7. Hi! I am so happy I found your blog – finally someone who plays harp like me! I read a few of your posts, and I can relate to the nervous-hand-shaking feeling before performing a solo. Anyway, I’ll visit every couple of days to hear your new stories! Merry Christmas! 🙂


    1. Hello, Eliza – Thanks for subscribing to my blog. I hope that reading my harp adventures will be helpful to you on your harp journey. I look forward to your comments and finding out more about our common harp experiences. Merry Christmas to you, too! Janet


  8. Hello, I came by from CB Wentworth’s after reading your “joy” of the day (about the ocean porch and fried oysters which I so envy!!). Really enjoy reading your posts here – I am inspired about your learning of the harp (and I like your photos for the challenge). Keep writing! 🙂


    1. Thanks for taking a detour from CB’s blog and visiting here. Learning to play the harp was my crazy dream. I hope you will be inspired to follow your crazy dream, and make it real, whatever it is!


    1. I know – wow!!!! And thank you. Double wow! I feel very honored and I graciously accept!! I’ll be doing my blog post for the awards when I get back from harp ensemble this evening. But most of all I’m so pleased that you enjoy my blog. Thank you again!!!! Janet


    1. And thank you for visiting and subscribing to mine! I love seeing winter through your eyes and camera lens. And it may be the closest I come to real winter this year. I visited Duluth many years ago, and traveled up to Grand Marais and Thunder Bay. Such beautiful country – I look forward to seeing more of Northern Minnesota’s wonders through your blog. Janet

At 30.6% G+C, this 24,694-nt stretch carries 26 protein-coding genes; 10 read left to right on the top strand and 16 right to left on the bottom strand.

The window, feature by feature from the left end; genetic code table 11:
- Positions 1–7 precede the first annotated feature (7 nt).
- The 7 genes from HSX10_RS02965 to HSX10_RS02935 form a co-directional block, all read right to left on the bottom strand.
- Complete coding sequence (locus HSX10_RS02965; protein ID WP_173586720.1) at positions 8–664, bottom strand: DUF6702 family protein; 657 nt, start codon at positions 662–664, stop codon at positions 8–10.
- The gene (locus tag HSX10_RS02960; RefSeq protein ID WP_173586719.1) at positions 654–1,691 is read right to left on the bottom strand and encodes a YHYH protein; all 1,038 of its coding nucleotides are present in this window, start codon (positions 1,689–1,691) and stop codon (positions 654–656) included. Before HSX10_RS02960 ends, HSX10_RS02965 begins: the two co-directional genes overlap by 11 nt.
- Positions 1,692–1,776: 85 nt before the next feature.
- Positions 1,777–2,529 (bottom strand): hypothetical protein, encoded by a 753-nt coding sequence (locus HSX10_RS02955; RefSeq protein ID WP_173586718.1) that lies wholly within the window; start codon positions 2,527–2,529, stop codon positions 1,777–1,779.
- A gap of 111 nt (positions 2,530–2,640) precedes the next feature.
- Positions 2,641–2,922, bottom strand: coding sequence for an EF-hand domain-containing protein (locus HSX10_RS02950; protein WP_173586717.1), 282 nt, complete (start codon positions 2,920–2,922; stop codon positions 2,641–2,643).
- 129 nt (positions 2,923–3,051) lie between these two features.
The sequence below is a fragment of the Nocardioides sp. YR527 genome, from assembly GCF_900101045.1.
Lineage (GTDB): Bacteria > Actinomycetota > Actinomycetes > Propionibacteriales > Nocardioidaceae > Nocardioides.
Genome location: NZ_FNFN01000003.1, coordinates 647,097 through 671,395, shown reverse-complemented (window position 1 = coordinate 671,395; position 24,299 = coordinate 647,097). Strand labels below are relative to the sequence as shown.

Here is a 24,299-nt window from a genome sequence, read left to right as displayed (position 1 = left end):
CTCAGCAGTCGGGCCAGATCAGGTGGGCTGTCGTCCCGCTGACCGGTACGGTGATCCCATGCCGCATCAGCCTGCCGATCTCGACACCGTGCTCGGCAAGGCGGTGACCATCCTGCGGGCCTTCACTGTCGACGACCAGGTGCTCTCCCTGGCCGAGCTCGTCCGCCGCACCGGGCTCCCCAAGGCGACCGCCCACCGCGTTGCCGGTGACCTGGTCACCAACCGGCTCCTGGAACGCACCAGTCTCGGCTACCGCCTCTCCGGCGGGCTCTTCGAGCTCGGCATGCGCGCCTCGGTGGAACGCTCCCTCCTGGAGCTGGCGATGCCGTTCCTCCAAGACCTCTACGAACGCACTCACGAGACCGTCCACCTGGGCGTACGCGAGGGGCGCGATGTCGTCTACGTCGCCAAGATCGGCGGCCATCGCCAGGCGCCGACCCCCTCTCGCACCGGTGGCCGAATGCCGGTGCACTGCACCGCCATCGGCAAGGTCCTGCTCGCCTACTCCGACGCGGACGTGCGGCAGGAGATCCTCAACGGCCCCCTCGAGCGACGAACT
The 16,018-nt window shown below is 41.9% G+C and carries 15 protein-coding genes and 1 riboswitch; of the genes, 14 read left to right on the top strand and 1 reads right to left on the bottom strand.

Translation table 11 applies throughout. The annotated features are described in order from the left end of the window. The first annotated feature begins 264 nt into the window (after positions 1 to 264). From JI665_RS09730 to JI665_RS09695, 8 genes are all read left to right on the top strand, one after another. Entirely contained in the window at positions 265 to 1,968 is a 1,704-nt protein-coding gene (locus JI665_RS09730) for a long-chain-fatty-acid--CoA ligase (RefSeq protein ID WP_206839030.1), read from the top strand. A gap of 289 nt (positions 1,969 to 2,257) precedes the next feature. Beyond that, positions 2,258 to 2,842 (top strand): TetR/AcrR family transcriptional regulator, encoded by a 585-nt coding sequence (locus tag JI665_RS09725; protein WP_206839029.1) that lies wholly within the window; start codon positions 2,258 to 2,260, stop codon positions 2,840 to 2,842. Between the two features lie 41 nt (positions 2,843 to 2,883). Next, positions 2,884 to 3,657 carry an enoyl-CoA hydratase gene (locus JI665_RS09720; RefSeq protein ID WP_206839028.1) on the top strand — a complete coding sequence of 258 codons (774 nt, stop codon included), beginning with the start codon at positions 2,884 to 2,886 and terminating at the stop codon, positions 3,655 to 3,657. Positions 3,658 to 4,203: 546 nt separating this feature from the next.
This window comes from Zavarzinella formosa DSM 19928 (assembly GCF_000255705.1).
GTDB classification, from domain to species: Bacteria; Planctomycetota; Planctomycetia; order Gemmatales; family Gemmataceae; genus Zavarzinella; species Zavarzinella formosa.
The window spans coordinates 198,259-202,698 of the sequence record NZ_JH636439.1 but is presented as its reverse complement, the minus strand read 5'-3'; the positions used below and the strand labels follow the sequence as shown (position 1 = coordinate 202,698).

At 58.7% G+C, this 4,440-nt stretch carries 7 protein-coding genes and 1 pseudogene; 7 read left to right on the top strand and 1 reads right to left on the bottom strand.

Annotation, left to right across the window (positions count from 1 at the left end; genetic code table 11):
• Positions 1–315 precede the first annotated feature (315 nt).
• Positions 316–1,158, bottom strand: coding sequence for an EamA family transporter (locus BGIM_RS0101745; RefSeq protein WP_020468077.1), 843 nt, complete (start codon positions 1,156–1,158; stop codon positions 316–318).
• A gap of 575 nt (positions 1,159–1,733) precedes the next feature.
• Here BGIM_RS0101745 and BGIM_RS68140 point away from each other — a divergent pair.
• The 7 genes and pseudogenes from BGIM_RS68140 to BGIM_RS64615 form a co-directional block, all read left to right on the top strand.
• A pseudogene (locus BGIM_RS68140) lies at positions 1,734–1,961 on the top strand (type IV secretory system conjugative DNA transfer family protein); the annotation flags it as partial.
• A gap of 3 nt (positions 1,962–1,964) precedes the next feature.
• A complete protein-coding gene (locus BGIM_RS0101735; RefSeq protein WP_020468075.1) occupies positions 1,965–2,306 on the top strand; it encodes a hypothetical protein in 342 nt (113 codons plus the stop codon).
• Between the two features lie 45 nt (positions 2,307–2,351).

9. I love this blog posting about intentions and I’m interested in reposting it on my SoulCollage® Facebook page (SoulNav), but I have a question regarding the content. Would you please email me at: ara at soulnavigation dot org?

    Ara Lucia Ashburne


  10. Very interesting. I have always said to my wife that one can learn anything if one really wants. I am 67 years old, but not yet playing nothing instrument. I do not know Irish harp, but when I was in Venezuela, I listened there their harp.

    Music in our world is finally interesting. I guess that You never heard about our national instrument Kantele. Last summer young maiden played it in a church. Why not listen to its magical sound. It has 39 strings:


    I wish all the good to You and happy playing of harp.


    1. Thank you so much for your link to the video of the young woman playing the Kantele! I did not know about your national instrument. The sound is so beautiful!!!! I wish I had another lifetime so that I could learn to play it as well. Thank you for visiting my blog and for leaving your comment.